A new drug for Alzheimer’s has not been approved since memantine in 2003. Fast forward to this year, and a few new ones have failed clinical trials. A team of researchers decided to show that perhaps it’s time to work on improving the effects of existing therapies.
They found that combining a specific care management program with a commonly prescribed drug for Alzheimer's disease multiplies the medication's ability to improve daily function by about 7.5 times, stalling some of the disease's most damaging effects. Their findings — based on a randomized trial developed at NYU Langone Medical Center — were presented early this week at the Alzheimer's Association International Conference 2017 in London.
"Alzheimer's and dementia clinicians have known for some time that medication alone is not enough to stop disease progression," said research principal investigator Barry Reisberg, MD, professor of psychiatry and director of the Zachary and Elizabeth M. Fisher Alzheimer Disease Education and Resources program at NYU Langone. "Our new research shows that a comprehensive, patient-centered care program brings significant benefits in daily activities, which are important to individuals with Alzheimer's and those who care for and about them."
Reisberg was the first author of a 2003 New England Journal of Medicine paper that was used in the U.S. Food and Drug Administration's approval of memantine, making it the first treatment for the later stages of Alzheimer's disease. Now, after more than 13 years of research, he and his team have shown that combining this drug with a comprehensive disease management system achieved significantly greater therapeutic effects than what was observed in the original study in terms of the difference between the medication and placebo groups.
The new study measured the added therapeutic benefits in patients taking memantine of also placing them in the Comprehensive, Individualized, Person-Centered Management program. This system of care includes caregiver training, residence assessment, therapeutic home visits, and caregiver support groups, all developed and conducted by study co-investigator Sunnie Kenowsky, DVM, co-director of the Fisher Alzheimer's Disease Program and clinical instructor of Psychiatry at NYU Langone.
In a 28-week, blinded, randomized controlled trial, 10 patient-caregiver groups enrolled in the CI-PCM were compared against 10 pairs receiving standard community care, which included a clinic visit, referrals to resources for caregiver training, care counseling, physical, speech and occupational therapy, medic-alert bracelets training, day care centers and support group programs. All patients were taking memantine.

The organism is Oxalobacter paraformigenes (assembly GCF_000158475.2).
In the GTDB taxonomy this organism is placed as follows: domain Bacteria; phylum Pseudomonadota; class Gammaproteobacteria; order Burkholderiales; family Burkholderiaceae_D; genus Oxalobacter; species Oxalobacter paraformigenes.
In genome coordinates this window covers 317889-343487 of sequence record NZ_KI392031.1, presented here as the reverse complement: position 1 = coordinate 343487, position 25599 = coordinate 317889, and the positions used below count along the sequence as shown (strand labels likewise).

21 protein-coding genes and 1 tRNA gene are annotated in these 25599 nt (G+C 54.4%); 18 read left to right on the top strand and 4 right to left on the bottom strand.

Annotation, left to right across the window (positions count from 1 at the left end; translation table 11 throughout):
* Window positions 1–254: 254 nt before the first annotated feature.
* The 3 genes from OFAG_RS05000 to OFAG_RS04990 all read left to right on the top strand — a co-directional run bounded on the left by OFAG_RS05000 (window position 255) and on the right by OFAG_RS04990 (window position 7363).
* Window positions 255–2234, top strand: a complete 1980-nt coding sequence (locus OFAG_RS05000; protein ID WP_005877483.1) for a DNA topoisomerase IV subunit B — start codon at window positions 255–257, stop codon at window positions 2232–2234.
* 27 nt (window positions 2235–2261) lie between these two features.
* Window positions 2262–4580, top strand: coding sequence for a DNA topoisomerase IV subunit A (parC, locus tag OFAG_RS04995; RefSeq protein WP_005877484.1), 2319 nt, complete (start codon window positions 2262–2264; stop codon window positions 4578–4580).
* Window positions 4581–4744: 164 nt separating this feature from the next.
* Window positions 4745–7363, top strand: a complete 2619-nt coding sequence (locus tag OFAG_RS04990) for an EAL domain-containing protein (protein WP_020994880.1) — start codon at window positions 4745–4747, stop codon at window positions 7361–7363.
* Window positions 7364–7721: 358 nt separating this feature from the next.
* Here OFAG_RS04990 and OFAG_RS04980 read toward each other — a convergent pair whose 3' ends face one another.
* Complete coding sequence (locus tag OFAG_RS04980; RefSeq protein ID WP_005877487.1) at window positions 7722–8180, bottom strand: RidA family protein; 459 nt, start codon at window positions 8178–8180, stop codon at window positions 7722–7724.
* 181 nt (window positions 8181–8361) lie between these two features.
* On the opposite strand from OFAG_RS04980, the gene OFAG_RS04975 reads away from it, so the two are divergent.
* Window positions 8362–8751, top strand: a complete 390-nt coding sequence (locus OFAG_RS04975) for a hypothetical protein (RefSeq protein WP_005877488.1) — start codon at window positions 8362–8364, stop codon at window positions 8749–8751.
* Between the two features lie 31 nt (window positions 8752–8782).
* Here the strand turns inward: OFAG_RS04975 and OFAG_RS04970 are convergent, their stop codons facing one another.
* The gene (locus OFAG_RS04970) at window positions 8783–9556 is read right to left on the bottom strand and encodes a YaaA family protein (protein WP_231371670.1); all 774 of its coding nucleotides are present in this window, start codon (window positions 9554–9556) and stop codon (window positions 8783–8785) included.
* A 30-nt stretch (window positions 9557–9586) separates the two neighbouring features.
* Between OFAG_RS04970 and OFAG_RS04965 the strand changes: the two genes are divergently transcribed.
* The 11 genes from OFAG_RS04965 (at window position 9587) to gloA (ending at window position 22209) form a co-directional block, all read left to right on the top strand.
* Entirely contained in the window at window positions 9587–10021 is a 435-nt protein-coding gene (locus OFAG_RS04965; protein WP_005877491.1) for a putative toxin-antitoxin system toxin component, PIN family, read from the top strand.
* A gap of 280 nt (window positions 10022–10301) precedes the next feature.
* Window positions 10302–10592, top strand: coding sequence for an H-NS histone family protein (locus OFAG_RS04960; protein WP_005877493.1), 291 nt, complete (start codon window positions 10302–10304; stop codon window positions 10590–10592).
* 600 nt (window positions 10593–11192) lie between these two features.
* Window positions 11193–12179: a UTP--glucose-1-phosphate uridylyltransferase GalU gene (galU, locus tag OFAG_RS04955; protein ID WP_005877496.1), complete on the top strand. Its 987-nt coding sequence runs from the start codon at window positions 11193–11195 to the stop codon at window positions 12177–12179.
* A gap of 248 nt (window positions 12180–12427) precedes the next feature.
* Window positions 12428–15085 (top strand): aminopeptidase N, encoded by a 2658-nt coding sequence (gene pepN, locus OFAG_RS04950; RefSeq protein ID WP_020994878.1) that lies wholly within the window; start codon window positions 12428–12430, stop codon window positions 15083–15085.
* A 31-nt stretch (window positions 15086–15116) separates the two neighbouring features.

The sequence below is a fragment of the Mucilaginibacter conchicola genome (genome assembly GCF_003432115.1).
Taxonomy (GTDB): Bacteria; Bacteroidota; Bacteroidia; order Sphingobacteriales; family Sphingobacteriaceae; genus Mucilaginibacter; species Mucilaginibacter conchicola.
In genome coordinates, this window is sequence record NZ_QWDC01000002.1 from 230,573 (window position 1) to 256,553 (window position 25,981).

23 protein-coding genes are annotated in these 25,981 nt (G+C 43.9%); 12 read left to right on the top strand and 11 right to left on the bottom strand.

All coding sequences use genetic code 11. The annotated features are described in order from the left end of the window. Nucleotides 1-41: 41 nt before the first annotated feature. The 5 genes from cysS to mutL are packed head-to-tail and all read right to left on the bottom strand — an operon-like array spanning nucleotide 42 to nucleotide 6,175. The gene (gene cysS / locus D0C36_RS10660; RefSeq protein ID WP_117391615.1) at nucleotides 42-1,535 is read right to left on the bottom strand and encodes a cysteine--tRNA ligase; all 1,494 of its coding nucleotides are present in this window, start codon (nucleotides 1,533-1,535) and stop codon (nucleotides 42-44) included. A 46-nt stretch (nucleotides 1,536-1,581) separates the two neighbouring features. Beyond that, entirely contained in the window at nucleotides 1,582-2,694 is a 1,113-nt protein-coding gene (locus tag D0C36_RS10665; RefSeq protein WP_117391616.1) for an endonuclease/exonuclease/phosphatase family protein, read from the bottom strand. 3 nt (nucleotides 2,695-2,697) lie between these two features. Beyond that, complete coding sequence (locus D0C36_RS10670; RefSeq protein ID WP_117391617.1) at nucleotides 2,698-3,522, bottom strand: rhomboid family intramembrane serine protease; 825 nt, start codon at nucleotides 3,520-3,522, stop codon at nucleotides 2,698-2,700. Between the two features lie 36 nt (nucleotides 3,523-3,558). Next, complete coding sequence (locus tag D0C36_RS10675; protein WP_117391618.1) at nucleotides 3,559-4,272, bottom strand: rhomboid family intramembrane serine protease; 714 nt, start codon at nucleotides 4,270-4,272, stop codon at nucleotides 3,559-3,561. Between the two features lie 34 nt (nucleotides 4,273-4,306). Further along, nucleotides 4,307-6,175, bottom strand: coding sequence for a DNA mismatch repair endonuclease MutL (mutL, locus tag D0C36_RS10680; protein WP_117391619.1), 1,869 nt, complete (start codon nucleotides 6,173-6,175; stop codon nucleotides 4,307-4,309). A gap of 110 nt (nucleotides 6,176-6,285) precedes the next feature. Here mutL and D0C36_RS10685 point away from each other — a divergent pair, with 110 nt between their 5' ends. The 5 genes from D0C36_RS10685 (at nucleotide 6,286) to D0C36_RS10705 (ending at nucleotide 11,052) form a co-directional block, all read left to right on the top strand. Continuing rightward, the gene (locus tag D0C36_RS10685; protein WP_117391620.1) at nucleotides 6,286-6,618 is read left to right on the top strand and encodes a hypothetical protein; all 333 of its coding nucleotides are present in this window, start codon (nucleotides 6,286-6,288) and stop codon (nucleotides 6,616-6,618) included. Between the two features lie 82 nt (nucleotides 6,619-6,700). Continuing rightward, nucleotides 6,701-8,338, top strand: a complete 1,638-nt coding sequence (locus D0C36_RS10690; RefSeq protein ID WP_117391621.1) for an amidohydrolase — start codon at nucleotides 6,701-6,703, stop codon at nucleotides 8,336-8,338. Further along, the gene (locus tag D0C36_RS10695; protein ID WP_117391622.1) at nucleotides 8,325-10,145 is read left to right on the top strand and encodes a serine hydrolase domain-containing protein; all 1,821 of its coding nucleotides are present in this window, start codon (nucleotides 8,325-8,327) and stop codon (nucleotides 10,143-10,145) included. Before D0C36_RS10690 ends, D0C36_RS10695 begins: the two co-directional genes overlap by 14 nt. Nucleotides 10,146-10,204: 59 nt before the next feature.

The two groups were compared at the end of 28 weeks using a recognized tool called Functional Assessment Staging, which measures losses in the ability of a person to independently carry out daily activities, such as dressing, bathing and toileting. The medication plus CI-PCM patient group tested 7.5 times — or 750% — higher than the medication-only group measured in the original 2003 study.
Alzheimer's disease has been considered a degenerative condition, so there is currently little emphasis on retraining patients, said Reisberg. The team's prior work had shown that losses in function related to Alzheimer's occur in reverse order from the sequence in which the skills are acquired in the first place during normal development. They coined this theory "retrogenesis," which suggests that people with Alzheimer's with advanced disease can still learn if their training matches the developmental age level that their disease has restricted them to.
The CI-PCM system used in the study was designed based on this retrogenesis theory, and includes caregiver training, "memory coaching" that teaches patients how to accomplish skills they lost, in combination with other supportive programs. This new research validates this hypothesis, said Reisberg, and shows that significant improvements are possible in some of the most disturbed and impaired community-residing people with Alzheimer's.
This latest research builds on a recent paper published in January, which reported increases in memantine's therapeutic effect using different measurement procedures.
"While there are many great resources for people with Alzheimer's and their families within communities, direct training in basic skills in more severe and more disturbed persons with Alzheimer's is an underutilized and understudied treatment method in the clinic setting that has not been studied," said Reisberg.